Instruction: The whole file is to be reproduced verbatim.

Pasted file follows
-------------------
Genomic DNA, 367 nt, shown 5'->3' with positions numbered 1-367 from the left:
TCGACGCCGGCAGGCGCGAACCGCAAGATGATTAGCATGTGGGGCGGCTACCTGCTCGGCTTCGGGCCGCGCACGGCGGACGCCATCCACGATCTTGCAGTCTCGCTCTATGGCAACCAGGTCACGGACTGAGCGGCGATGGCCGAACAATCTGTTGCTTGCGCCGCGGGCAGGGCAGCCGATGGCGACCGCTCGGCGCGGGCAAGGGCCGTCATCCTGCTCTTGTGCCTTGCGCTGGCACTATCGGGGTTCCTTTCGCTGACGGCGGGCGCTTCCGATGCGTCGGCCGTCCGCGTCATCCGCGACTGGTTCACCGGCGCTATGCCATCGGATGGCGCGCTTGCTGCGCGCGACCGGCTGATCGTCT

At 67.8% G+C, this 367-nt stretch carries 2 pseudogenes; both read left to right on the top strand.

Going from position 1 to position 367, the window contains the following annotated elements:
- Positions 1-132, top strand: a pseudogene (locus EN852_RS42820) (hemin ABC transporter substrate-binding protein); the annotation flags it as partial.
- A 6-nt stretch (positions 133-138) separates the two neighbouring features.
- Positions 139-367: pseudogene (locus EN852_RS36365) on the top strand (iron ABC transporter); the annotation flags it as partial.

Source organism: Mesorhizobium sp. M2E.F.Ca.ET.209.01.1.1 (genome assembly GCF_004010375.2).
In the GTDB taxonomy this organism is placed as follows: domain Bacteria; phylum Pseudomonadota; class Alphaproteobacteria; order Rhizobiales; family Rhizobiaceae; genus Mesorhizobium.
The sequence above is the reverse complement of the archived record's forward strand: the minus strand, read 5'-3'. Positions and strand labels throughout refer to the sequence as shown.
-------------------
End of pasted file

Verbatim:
Genomic DNA, 367 nt, shown 5'->3' with positions numbered 1-367 from the left:
TCGACGCCGGCAGGCGCGAACCGCAAGATGATTAGCATGTGGGGCGGCTACCTGCTCGGCTTCGGGCCGCGCACGGCGGACGCCATCCACGATCTTGCAGTCTCGCTCTATGGCAACCAGGTCACGGACTGAGCGGCGATGGCCGAACAATCTGTTGCTTGCGCCGCGGGCAGGGCAGCCGATGGCGACCGCTCGGCGCGGGCAAGGGCCGTCATCCTGCTCTTGTGCCTTGCGCTGGCACTATCGGGGTTCCTTTCGCTGACGGCGGGCGCTTCCGATGCGTCGGCCGTCCGCGTCATCCGCGACTGGTTCACCGGCGCTATGCCATCGGATGGCGCGCTTGCTGCGCGCGACCGGCTGATCGTCT

At 67.8% G+C, this 367-nt stretch carries 2 pseudogenes; both read left to right on the top strand.

Going from position 1 to position 367, the window contains the following annotated elements:
- Positions 1-132, top strand: a pseudogene (locus EN852_RS42820) (hemin ABC transporter substrate-binding protein); the annotation flags it as partial.
- A 6-nt stretch (positions 133-138) separates the two neighbouring features.
- Positions 139-367: pseudogene (locus EN852_RS36365) on the top strand (iron ABC transporter); the annotation flags it as partial.

Source organism: Mesorhizobium sp. M2E.F.Ca.ET.209.01.1.1 (genome assembly GCF_004010375.2).
In the GTDB taxonomy this organism is placed as follows: domain Bacteria; phylum Pseudomonadota; class Alphaproteobacteria; order Rhizobiales; family Rhizobiaceae; genus Mesorhizobium.
The sequence above is the reverse complement of the archived record's forward strand: the minus strand, read 5'-3'. Positions and strand labels throughout refer to the sequence as shown.